Power's Court Centre, Dublin City


If you are in Dublin on a Saturday you can't miss the farmers market in Temple Bar, a real high quality and budge street foodexperience. Every Saturday morning different stalls located in a covered open doors area offer some of the best foods in Ireland. The general atmosphere is relaxed and friendly, with both locals doing the weekly shopping and curious visitors attracted by the inviting perfumes of goods of all sorts. From sweet to savoury, this is the place to be. In addition to loaves and buns, there are many tarts, cakes, biscuits and fritters you can eat standing, then there are two spots that make sandwiches in the covered area and a stall with roast pork, potatoes, caramelised onions and more just a few seconds from there, in the parallel street.

Then there are stalls selling vegetables, assortments of specialty olives, jams, marmalades, chocolate, fruit juices and cured meats. Vito's favourite is the oyster stall, with oysters both from Dublin oysters and from the West Coast, quite different from the French oysters, more meaty and less slimy. Delicious and they cost only 2,50 each, which in my opinion is very good value for money.

Temple Bar Farmer Market | Dublin City
Temple Bar Farmer Market | Dublin City

I'm particularly fond of the cheese stall and of the one selling seeds, nuts, dried fruit, granola, oatmeal and dried legumes. I always mix and match different varieties of breakfast cereals, my morning treat, especially granola. I also bought a variety of tiny green beans with a black eye-looking spot that I had never seen before, but haven't made yet so I still don't know how they taste. With regard to cheese, we always buy something. I saw that now they also offer a small pre-prepared selection with 5 types of cheese, otherwise don't be afraid to ask. The lady is very kind and will quite likely offer you to taste her products and tell you more about how they are made.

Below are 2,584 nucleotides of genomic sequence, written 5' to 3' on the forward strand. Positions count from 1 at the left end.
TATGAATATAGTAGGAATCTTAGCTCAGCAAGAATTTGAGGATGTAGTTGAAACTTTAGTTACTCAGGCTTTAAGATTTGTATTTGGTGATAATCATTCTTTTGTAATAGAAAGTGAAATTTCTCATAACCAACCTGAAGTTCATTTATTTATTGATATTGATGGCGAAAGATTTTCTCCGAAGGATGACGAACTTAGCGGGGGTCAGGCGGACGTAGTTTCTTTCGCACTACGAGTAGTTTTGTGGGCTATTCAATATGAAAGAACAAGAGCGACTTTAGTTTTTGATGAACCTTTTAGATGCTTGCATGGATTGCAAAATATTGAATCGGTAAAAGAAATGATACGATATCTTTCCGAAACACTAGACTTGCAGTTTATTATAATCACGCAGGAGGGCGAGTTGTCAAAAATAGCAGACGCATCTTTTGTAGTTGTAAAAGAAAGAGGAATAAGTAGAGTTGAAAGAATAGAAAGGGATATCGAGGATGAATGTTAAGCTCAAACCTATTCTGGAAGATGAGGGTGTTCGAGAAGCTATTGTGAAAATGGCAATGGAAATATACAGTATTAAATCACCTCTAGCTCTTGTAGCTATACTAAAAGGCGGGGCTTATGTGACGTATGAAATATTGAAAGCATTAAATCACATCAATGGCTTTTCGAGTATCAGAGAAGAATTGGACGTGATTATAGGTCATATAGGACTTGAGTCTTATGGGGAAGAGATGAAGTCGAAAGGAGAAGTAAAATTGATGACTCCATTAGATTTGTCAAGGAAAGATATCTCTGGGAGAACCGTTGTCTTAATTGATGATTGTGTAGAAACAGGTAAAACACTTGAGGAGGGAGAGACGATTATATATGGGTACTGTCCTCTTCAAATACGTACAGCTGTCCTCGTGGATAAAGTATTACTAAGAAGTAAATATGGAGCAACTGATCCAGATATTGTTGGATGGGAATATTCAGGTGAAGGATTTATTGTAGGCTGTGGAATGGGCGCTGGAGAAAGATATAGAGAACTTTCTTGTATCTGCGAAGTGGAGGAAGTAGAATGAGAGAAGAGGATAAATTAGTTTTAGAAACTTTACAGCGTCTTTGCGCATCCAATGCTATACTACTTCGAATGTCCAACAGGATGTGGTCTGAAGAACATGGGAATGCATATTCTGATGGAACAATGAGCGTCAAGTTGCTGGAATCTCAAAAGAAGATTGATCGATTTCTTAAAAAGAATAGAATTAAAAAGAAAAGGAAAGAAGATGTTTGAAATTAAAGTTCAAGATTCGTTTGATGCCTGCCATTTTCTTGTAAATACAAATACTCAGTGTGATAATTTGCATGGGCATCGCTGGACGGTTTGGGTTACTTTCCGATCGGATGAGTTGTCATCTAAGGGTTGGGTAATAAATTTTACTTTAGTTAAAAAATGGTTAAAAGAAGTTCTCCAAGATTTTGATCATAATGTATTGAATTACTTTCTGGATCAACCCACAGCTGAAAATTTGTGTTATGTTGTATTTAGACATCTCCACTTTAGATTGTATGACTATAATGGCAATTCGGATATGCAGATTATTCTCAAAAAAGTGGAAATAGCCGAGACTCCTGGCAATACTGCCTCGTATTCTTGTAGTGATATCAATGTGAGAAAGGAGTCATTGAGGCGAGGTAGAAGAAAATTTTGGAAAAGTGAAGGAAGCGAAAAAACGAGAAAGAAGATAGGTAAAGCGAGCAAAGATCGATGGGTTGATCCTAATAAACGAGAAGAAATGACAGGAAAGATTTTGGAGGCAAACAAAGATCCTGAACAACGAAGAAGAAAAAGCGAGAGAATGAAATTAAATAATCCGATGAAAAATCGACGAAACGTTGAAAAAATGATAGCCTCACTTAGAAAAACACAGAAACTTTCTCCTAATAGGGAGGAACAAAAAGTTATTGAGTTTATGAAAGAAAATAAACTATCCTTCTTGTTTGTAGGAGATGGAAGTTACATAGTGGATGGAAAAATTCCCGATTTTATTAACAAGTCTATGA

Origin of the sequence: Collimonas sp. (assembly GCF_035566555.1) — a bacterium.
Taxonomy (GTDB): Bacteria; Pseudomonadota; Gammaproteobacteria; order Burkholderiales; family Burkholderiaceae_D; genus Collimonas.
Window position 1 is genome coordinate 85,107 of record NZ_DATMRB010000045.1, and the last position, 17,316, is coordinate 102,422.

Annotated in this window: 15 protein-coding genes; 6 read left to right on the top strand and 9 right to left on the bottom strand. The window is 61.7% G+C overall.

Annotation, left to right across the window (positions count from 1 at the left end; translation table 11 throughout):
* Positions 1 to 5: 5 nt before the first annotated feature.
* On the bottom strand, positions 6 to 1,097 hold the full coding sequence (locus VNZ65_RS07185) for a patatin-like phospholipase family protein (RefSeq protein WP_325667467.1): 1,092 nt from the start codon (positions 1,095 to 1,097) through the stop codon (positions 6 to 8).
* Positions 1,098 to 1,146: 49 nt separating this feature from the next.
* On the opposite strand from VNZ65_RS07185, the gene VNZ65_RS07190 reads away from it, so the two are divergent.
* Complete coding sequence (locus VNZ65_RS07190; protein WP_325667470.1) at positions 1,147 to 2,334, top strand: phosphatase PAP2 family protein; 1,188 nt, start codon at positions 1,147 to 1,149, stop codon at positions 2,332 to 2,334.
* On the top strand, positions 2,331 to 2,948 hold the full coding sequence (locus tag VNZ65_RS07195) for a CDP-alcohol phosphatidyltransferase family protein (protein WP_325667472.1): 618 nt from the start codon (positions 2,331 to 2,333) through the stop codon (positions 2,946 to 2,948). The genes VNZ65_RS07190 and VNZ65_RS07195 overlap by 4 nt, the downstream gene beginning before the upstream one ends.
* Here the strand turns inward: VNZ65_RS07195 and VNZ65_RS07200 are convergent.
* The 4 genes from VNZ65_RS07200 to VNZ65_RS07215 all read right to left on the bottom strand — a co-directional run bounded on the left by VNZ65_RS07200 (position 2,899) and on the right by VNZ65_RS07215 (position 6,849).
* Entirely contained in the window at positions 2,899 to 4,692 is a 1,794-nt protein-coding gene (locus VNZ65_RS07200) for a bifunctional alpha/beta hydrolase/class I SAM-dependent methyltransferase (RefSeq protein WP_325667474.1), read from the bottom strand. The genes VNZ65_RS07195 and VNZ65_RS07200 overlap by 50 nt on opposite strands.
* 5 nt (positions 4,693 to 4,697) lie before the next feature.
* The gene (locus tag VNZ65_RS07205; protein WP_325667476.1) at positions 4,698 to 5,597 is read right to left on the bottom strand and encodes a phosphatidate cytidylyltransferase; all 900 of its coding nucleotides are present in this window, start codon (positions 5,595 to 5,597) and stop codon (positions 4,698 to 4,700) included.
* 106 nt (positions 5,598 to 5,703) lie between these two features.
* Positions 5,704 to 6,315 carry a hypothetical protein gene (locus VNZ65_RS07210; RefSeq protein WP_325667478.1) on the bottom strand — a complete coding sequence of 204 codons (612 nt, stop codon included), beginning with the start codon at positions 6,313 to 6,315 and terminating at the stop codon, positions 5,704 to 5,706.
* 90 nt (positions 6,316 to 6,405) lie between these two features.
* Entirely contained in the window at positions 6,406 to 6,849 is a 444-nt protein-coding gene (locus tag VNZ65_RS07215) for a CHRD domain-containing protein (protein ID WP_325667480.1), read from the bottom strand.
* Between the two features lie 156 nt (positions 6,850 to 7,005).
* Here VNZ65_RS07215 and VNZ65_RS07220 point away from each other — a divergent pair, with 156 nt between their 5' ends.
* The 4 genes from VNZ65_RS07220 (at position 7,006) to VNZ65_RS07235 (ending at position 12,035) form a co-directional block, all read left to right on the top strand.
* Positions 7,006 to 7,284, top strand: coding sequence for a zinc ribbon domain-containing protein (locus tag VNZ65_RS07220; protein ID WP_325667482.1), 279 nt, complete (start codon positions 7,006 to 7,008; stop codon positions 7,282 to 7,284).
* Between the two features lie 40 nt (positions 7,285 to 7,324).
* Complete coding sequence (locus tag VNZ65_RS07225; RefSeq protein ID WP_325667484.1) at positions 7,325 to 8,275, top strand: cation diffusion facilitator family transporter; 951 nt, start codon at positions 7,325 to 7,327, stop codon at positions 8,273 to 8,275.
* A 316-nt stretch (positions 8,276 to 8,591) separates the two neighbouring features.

We bought a seasoned sheep milk cheese, very very strong, perfect with an acid apple or a sweet cabbage salad, then a piece of fresh goat milk cheese and some full fat yogurt. I must say that, in general, Irish food has really improved and that today there are many high quality options and a great attention to the quality of life of animals and to organic growing methods. Every time I go I am ever more impressed and, although it may seem strange, the thing I preferred was the salad, so tasty and fresh, amazing. Another must is the lamb shoulder... mouthwatering! Not to mention rhubarb crumble and potatoes, prepared in whatever way.

Temple Bar Farmer Market | Dublin City


Although the historical centre is relatively small, Dublin is big and with lots of residential areas. My family live in Dublin 4, Ballsbridge, an elegant area where all the embassies are located. Here I particularly like Sandymount beach and small town, a cosy corner of peace, with small shops, the local pubs, a bakery and lovely two-storey houses with a garden. I enjoy walking in this area and the beach always surprises me, in fact the tide changes every six hours so, depending on the moment of the day, the beach could be completely covered with water or dry. Amazing!

When I want to go on a short day trip I hop on a Dart train and go to Howth, a harbour town in the north of Dublin bay, ideal if you are looking for fish. In Howth you can just enjoy a nice walk along the pier and probably get to meet the local seals, used to being fed so not a bit shy, and the famous puffins. There is a beautiful castle and lots of spots where you can have a nice meal. The best restaurant -pricey but worth it- is Acquae, while if you are on a budget Beshoff is a good option (it's different from the ones in Dublin city), then, of course, there are all the pubs.

Other two great options are Dalkey, a seaside resort with a medieval castle and the noteworthy Killiney Hill, crowned by an obelisk and overlooking the sea; and Newgrange, a prehistoric monument 8 km from Dublin but well connected by many bus and tour services. Newgrange is a 5,200 year old tomb built by the Stone Age farmers and it is older than Stonehenge and the Pyramids too!

Sandymount beach, Dublin
Sandymount beach, Dublin

For more information on what to do in Dublin city try looking at the Visit Dublin website.